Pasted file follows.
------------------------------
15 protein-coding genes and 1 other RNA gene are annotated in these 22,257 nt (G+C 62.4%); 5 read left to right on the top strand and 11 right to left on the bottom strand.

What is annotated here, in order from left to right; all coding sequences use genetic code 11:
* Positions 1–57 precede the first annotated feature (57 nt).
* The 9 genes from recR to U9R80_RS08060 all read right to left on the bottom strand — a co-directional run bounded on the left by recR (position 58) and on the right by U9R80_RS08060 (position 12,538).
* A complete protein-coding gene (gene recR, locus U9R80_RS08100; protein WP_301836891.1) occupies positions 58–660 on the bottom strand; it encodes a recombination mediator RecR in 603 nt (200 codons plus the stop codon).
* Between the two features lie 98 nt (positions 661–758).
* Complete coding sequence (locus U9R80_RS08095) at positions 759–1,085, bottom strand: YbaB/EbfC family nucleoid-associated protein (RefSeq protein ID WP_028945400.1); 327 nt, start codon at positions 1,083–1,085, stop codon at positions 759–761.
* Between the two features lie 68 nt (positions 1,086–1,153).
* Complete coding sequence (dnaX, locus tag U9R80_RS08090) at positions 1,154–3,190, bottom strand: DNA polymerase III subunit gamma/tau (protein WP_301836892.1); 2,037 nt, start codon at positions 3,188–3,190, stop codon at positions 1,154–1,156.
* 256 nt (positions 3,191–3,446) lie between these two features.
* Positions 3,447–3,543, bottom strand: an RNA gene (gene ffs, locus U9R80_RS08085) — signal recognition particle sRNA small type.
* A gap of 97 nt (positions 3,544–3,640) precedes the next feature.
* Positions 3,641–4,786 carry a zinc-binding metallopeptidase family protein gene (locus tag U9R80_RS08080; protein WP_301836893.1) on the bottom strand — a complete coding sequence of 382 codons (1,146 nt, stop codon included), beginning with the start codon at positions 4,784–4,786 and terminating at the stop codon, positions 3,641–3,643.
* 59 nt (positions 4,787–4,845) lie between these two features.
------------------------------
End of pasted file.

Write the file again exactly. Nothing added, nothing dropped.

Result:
15 protein-coding genes and 1 other RNA gene are annotated in these 22,257 nt (G+C 62.4%); 5 read left to right on the top strand and 11 right to left on the bottom strand.

What is annotated here, in order from left to right; all coding sequences use genetic code 11:
* Positions 1–57 precede the first annotated feature (57 nt).
* The 9 genes from recR to U9R80_RS08060 all read right to left on the bottom strand — a co-directional run bounded on the left by recR (position 58) and on the right by U9R80_RS08060 (position 12,538).
* A complete protein-coding gene (gene recR, locus U9R80_RS08100; protein WP_301836891.1) occupies positions 58–660 on the bottom strand; it encodes a recombination mediator RecR in 603 nt (200 codons plus the stop codon).
* Between the two features lie 98 nt (positions 661–758).
* Complete coding sequence (locus U9R80_RS08095) at positions 759–1,085, bottom strand: YbaB/EbfC family nucleoid-associated protein (RefSeq protein ID WP_028945400.1); 327 nt, start codon at positions 1,083–1,085, stop codon at positions 759–761.
* Between the two features lie 68 nt (positions 1,086–1,153).
* Complete coding sequence (dnaX, locus tag U9R80_RS08090) at positions 1,154–3,190, bottom strand: DNA polymerase III subunit gamma/tau (protein WP_301836892.1); 2,037 nt, start codon at positions 3,188–3,190, stop codon at positions 1,154–1,156.
* 256 nt (positions 3,191–3,446) lie between these two features.
* Positions 3,447–3,543, bottom strand: an RNA gene (gene ffs, locus U9R80_RS08085) — signal recognition particle sRNA small type.
* A gap of 97 nt (positions 3,544–3,640) precedes the next feature.
* Positions 3,641–4,786 carry a zinc-binding metallopeptidase family protein gene (locus tag U9R80_RS08080; protein WP_301836893.1) on the bottom strand — a complete coding sequence of 382 codons (1,146 nt, stop codon included), beginning with the start codon at positions 4,784–4,786 and terminating at the stop codon, positions 3,641–3,643.
* 59 nt (positions 4,787–4,845) lie between these two features.